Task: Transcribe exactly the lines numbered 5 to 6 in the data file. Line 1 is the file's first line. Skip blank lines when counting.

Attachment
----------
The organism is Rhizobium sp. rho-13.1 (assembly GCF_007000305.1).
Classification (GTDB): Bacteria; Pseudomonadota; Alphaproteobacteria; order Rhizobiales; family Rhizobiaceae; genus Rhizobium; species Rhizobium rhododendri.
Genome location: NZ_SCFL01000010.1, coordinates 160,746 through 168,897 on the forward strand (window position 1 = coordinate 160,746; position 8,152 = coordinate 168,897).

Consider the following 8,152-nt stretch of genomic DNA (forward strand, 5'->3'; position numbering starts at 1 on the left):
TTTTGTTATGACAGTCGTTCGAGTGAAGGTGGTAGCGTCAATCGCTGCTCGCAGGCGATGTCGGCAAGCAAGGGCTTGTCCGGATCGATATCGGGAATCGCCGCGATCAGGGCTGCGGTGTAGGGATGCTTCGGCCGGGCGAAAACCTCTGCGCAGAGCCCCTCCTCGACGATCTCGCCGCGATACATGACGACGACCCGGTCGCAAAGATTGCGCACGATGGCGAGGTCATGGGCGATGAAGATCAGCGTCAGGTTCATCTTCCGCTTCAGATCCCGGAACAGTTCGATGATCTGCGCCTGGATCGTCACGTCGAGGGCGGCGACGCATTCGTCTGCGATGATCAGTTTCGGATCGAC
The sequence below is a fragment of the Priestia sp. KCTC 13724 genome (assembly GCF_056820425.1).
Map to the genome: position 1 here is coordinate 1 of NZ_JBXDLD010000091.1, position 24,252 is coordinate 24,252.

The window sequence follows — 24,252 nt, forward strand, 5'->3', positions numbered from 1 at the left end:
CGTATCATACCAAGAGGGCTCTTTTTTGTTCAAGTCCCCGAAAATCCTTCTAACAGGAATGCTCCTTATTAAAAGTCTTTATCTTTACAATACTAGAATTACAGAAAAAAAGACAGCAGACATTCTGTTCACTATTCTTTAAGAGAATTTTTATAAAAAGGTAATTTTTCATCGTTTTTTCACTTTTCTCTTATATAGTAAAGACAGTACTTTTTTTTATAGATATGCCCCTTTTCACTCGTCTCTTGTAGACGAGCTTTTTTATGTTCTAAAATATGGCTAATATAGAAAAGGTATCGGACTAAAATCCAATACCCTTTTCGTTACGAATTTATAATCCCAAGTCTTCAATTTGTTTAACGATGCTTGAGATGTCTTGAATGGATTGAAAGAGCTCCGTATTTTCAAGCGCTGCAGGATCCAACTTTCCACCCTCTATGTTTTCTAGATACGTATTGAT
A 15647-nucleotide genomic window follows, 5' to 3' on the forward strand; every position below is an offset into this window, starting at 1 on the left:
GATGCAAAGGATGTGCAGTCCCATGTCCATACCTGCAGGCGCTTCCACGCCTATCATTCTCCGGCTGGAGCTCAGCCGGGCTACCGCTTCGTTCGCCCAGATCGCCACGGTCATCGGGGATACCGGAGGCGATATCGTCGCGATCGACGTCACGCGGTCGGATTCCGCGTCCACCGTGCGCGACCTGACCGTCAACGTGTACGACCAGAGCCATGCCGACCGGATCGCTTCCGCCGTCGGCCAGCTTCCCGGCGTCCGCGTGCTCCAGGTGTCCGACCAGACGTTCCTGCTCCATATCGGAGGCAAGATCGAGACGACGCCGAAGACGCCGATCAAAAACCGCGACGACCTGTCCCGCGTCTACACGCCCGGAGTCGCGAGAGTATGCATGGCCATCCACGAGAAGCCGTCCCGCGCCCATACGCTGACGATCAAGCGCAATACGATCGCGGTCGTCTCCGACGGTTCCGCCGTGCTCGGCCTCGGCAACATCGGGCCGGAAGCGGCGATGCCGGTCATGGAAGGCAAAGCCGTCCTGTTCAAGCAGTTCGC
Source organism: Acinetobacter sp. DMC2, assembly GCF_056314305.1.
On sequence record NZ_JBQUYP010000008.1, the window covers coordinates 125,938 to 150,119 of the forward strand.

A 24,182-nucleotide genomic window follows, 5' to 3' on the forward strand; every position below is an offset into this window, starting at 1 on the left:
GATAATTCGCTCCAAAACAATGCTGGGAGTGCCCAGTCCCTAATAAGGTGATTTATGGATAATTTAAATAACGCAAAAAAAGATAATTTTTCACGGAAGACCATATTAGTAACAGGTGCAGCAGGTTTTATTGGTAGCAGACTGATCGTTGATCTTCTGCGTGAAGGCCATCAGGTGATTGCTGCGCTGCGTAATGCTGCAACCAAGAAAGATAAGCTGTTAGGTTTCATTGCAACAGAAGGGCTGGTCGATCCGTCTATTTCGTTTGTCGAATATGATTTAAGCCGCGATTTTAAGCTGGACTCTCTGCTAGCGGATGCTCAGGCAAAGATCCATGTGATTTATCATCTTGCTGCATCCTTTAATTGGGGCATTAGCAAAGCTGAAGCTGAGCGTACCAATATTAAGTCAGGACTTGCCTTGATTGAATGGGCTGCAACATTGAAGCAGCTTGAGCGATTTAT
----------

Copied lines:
TTTTGTTATGACAGTCGTTCGAGTGAAGGTGGTAGCGTCAATCGCTGCTCGCAGGCGATGTCGGCAAGCAAGGGCTTGTCCGGATCGATATCGGGAATCGCCGCGATCAGGGCTGCGGTGTAGGGATGCTTCGGCCGGGCGAAAACCTCTGCGCAGAGCCCCTCCTCGACGATCTCGCCGCGATACATGACGACGACCCGGTCGCAAAGATTGCGCACGATGGCGAGGTCATGGGCGATGAAGATCAGCGTCAGGTTCATCTTCCGCTTCAGATCCCGGAACAGTTCGATGATCTGCGCCTGGATCGTCACGTCGAGGGCGGCGACGCATTCGTCTGCGATGATCAGTTTCGGATCGAC
The sequence below is a fragment of the Priestia sp. KCTC 13724 genome (assembly GCF_056820425.1).